To athletes in the same position, those who are being 'retired' by governing bodies, or by team-mates, or coaches who don't respect what you bring to the table – know that there are other athletes experiencing the same thing. The time comes to retire when you feel and say it is time for it to come. It shouldn't be placed upon you.

    Don't devalue yourself and your ability over your age. It should never be age over ability.

    The bobsleigh season so far

    Mica McNeill and Montell Douglas competing at the World Cup in Innsbruck in NovemberMontell Douglas competing in Innsbruck behind pilot Mica McNeill

    We are now three races into the bobsleigh World Cup season. I didn't have ideal prep going into testing for World Cup selection because I had four weeks of basically no training with a toe injury.

    After seeing a nurse and being told immediately that my toe was broken, I was told I couldn't run for six weeks. Testing was in less than four weeks.

    I didn't panic, thanks to my super medical team that helped keep me grounded, but I had to work out what I could do. I knew I had to keep training, so that day I was straight on the bike. The key to coming back from injuries is to not stop training, just do what you can.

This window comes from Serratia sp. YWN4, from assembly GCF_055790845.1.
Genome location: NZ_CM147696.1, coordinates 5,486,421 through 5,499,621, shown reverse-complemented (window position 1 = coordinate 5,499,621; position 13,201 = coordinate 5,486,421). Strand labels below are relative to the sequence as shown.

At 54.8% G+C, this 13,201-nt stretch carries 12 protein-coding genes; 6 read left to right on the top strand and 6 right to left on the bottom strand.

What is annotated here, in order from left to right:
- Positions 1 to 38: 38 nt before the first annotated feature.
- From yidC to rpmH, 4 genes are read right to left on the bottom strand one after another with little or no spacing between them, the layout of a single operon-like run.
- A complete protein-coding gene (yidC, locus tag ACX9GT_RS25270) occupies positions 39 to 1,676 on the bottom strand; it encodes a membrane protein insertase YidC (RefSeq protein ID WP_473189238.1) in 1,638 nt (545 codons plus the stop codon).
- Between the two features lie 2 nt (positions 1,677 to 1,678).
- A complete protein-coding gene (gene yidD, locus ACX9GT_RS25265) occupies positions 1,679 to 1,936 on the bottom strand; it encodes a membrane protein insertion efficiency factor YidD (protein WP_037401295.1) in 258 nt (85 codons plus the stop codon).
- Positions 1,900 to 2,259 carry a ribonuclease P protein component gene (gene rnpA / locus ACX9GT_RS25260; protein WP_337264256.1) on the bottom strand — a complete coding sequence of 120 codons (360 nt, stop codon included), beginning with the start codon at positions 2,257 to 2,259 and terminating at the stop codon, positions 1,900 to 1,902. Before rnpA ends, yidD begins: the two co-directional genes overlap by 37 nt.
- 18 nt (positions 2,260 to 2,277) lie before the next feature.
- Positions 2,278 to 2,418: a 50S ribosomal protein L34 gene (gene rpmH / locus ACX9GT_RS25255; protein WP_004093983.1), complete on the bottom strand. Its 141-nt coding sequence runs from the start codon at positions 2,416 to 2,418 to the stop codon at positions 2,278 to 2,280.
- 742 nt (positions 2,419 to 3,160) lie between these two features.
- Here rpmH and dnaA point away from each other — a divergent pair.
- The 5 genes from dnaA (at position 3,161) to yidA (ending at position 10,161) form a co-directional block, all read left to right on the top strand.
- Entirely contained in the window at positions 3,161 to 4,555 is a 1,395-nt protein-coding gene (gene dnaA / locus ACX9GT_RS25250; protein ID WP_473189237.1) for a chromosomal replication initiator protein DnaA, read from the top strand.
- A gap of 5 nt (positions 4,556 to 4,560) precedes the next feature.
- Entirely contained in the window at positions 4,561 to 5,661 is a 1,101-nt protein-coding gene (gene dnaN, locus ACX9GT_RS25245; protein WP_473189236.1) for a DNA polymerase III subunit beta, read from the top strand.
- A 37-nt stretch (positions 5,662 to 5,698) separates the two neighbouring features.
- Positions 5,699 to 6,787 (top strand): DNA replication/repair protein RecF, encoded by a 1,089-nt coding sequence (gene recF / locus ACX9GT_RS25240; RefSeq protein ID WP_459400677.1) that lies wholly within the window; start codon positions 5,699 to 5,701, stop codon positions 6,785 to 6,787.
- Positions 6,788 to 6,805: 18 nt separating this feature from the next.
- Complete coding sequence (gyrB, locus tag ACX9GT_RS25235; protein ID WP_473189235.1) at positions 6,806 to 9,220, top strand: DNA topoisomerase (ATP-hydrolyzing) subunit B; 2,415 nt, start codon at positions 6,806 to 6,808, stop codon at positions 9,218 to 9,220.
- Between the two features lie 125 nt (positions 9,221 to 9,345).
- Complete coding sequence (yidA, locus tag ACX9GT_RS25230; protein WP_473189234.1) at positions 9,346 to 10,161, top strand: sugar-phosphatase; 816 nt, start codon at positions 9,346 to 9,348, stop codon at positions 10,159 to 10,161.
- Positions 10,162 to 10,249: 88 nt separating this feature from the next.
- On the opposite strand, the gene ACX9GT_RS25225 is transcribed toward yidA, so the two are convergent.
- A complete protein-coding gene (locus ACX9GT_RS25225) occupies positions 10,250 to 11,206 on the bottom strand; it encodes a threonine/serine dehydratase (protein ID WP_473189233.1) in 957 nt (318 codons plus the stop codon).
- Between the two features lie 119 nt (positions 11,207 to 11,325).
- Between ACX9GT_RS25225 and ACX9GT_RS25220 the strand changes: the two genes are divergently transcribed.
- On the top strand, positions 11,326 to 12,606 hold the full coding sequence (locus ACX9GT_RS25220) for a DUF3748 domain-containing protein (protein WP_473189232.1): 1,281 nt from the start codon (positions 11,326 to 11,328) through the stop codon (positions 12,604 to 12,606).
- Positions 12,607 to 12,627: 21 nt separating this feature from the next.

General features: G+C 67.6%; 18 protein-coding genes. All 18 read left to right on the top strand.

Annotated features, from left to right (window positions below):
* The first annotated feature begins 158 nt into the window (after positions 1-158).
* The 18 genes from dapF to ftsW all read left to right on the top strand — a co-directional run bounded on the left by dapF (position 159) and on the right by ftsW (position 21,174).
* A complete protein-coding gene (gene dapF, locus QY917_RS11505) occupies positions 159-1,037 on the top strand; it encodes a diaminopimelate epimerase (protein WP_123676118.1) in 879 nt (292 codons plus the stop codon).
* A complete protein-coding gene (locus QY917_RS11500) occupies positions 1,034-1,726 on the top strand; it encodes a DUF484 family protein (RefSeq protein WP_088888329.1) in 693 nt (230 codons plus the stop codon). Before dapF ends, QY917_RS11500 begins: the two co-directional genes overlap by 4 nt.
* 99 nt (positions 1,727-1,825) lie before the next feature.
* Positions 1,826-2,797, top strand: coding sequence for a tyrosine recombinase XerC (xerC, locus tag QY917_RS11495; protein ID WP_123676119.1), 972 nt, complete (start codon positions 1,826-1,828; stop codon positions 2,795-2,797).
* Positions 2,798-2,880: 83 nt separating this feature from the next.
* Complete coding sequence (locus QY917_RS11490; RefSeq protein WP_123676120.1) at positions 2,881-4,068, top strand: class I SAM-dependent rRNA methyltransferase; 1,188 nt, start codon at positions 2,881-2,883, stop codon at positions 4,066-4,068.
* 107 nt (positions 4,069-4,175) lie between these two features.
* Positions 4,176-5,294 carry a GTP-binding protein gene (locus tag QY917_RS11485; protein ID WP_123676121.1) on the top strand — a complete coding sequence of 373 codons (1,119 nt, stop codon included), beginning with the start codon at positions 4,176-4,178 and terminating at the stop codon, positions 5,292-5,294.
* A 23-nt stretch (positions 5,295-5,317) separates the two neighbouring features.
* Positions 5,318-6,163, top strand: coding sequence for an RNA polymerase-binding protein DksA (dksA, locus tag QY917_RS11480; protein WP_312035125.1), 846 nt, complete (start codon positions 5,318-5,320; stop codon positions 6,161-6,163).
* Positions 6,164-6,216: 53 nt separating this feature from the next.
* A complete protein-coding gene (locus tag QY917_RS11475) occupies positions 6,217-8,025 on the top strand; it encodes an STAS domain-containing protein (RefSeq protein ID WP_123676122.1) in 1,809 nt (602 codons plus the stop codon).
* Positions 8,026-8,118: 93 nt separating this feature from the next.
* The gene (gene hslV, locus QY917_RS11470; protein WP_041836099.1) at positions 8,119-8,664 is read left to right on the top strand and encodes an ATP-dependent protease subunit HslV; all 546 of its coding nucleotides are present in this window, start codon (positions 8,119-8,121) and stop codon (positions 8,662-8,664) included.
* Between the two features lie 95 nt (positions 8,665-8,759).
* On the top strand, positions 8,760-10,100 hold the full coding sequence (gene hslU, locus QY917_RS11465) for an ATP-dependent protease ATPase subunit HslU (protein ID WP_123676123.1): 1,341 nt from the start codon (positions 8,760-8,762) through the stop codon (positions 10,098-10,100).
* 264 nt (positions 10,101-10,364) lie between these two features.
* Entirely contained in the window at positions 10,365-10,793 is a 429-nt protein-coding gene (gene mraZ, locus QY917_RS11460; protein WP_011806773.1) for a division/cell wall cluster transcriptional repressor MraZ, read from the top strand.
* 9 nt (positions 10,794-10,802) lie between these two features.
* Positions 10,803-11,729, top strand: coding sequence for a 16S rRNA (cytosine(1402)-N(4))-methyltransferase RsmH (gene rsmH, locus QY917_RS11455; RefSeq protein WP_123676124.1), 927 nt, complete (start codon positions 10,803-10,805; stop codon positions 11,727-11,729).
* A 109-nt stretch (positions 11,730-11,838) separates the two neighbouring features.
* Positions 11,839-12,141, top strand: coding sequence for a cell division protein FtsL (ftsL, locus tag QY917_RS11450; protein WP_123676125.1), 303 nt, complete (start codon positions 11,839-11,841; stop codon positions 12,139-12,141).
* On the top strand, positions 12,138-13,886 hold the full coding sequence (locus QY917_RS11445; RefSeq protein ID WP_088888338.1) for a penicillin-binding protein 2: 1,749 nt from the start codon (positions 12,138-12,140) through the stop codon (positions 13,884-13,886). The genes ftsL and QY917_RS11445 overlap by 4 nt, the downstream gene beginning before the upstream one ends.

I was then able to see a specialist foot doctor, and after an emergency scan he told me my toe was not broken. At that point I had about a week until testing, so I needed to get back to running.

    In the end, I did very well at testing. I was ranked number one so I knew, going into the season, I was going to get the first race in Innsbruck and last week's race in Altenberg.

    In Innsbruck, we finished 16th out of 25 sleds. We need to finish in the top 67% of the field three times to qualify the sled for the Winter Olympics, so we put a tick in that box.

    Unfortunately, our sled then didn't achieve that in the second race in Innsbruck or in Altenberg last weekend, so we now need really high-quality performances from us as a team to make that happen.

    I've come out of Altenberg with a painful neck, just from the ride on the track. I'm one of the few that actually like the track – it has a special place in my heart, but it's very rough. People call it 'Altensmash' for a reason, because it's very hard to get down, and even harder to get down fast.

    The plan now is for me to race with pilot Mica McNeill in Winterberg this weekend, as the priority is getting the sled and Mica qualified for Beijing.

    It's very doable, but it's not easy. We are focused and know that we need to bring out our top performance to hit the qualification standard. To qualify itself is like our Olympic Games – we have to put everything in.

    The success of our Great Britain bobsleigh men in Brad Hall's sleds so far this season – a silver medal in the four-man and bronze in the two-man – has given the whole team a boost. It's so good to see people within your team doing big things, because it allows you to keep the faith in what you're doing.

    We just want to get the results and join in the party too.

    Montell Douglas was speaking to BBC Sport's Katie Falkingham.